Tag Archives: Amazon AWS

Amazon AWS – ELB – Elastic Load Balancing

Basic information about Amazon ELB Service:

 

AWS Free Tier availability:

  • 750 hours of Elastic Load Balancing per month for one year
  • 15GB data processing

 

Developer Resources:

 

Features:

  • distribution of incoming traffic across EC2 instances in a single Availability Zone or multiple Availability Zones.
  • automatic request handling capacity scaling in response to incoming application traffic.
  • when used in a Virtual Private Cloud (VPC), you can create and manage security groups
  • when used in a VPC, you can create a load balancer without public IP addresses to serve as an internal (non-internet-facing) load balancer.
  • can detect the health of EC2 instances. When it detects unhealthy load-balanced EC2 instances, it no longer routes traffic to those and spreads the load across the remaining healthy instances.
  • Amazon Route 53 can be configured to perform DNS failover for your load balancer endpoints. If the load balancer or the application instances registered with ELB become unavailable, Route 53 will direct traffic to another ELB or destination.
  • supports the ability to stick user sessions to specific EC2 instances.
  • supports SSL termination at the Load Balancer, including offloading SSL decryption from application instances, centralized management of SSL certificates, and encryption to back-end instances with optional public key authentication.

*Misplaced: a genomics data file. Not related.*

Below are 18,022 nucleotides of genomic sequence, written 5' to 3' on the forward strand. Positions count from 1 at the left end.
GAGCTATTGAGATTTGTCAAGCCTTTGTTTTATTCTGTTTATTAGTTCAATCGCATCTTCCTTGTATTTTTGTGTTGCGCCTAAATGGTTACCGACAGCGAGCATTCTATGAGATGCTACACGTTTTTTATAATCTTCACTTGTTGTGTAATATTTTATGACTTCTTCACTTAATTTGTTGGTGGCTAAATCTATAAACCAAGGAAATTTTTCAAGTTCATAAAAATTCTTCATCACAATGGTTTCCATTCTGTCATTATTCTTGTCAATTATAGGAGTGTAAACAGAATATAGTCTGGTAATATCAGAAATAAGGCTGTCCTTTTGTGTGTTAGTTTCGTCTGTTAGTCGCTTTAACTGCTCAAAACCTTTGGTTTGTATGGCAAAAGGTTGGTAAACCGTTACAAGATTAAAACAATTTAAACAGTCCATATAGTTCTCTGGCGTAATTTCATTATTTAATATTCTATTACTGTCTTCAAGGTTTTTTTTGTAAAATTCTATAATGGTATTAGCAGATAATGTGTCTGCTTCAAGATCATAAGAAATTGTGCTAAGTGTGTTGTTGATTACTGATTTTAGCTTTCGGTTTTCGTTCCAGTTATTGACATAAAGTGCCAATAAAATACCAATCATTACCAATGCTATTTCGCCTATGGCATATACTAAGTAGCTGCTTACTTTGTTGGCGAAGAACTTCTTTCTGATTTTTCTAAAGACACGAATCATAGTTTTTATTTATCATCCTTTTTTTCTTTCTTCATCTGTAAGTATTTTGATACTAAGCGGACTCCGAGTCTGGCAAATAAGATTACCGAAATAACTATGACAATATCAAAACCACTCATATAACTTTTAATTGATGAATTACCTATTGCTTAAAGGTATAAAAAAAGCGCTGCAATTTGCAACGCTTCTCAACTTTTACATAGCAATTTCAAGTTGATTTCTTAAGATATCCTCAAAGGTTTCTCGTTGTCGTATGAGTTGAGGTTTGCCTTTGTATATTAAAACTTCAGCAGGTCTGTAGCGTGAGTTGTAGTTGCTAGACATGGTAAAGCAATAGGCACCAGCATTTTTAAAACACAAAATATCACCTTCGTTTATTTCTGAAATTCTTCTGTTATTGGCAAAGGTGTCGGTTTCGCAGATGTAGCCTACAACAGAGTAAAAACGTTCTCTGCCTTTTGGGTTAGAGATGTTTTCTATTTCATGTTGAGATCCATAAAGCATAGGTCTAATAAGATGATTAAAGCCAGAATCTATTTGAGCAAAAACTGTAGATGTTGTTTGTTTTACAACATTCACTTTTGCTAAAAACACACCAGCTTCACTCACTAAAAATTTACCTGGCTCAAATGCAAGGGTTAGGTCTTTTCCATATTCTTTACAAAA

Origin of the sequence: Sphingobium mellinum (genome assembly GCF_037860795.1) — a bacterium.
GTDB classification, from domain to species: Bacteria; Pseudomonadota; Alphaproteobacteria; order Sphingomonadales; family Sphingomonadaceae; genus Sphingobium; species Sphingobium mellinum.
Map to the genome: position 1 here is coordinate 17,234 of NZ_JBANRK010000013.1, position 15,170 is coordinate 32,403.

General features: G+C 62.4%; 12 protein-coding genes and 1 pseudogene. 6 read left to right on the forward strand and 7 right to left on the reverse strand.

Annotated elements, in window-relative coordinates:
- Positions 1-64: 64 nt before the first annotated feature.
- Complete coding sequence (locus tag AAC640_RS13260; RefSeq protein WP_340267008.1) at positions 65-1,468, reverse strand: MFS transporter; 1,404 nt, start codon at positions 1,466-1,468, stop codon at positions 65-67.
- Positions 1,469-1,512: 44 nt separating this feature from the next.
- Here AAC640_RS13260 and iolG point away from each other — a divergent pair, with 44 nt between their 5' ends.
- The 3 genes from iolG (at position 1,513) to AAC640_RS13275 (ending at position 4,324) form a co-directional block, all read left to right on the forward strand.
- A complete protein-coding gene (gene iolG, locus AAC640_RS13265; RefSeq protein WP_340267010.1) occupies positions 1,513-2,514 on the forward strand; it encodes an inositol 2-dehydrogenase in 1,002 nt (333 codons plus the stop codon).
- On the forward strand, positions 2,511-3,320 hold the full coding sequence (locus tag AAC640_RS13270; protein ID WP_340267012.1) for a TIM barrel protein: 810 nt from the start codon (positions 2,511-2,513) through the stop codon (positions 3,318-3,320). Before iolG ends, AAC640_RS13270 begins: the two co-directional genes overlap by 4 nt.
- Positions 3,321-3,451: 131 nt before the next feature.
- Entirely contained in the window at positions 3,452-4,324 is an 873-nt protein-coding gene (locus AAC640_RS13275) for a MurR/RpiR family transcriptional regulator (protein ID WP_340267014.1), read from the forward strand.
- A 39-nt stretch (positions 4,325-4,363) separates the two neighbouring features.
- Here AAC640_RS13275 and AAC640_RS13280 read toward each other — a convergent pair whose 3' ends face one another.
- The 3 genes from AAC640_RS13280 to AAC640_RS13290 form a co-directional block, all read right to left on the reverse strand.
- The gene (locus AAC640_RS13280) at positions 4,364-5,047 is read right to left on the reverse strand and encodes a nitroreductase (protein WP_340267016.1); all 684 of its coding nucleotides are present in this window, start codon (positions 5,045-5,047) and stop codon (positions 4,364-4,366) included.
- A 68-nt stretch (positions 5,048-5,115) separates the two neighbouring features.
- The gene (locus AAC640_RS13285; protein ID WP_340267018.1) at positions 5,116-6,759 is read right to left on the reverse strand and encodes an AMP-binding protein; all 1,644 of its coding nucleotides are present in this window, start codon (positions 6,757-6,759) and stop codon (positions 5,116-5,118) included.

• flexible cipher support allows to control the ciphers and protocols that are accepted by ELB in the SSL negotiation for client connections.
  • supports use of both the Internet Protocol version 4 and 6 (IPv4 and IPv6).
  • ELB metrics such as request count and request latency are reported by Amazon CloudWatch.

 

 

 

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Amazon AWS – SimpleDB – simple NoSQL

Basic information about Amazon SimpleDB Service:

 

AWS Free Tier availability:

  • 25 SimpleDB Machine Hours
  • 1GB of Storage

 

Developer Resources:

 

Functionality:

  • data-sets organized into domains (vs. tables in relational DB’s)
  • Domains are collections of items that are described by attribute-value pairs
  • automatically creates an index for every field in a domain
  • no need to pre-define a schema
  • scale-out by creating new domains on different instances
  • stores multiple geographically distributed copies of each domain to enable high availability and data durability.
  • a successful write (using PutAttributes, BatchPutAttributes, DeleteAttributes, BatchDeleteAttributes, CreateDomain or DeleteDomain) means that all copies of the domain will durably persist
  • by default, GetAttributes and Select perform an eventually consistent read (details below).
    • a consistent read can potentially incur higher latency and lower read throughput therefore it is best to use it only when an application scenario mandates that a read operation absolutely needs to read all writes that received a successful response prior to that read. For all other scenarios the default eventually consistent read will yield the best performance.
  • allows specifying consistency settings for each individual read request, so the same application could have disparate parts following different consistency settings.
  • currently enables domains to grow up to 10 GB each
  • initial allocation of domains is limited to 250

 

API Summary:

  • CreateDomain — Create a domain that contains your dataset.
  • DeleteDomain — Delete a domain.
  • ListDomains — List all domains.
  • DomainMetadata — Retrieve information about creation time for the domain, storage information both as counts of item names and attributes, as well as total size in bytes.
  • PutAttributes — Add or update an item and its attributes, or add attribute-value pairs to items that exist already. Items are automatically indexed as they are received.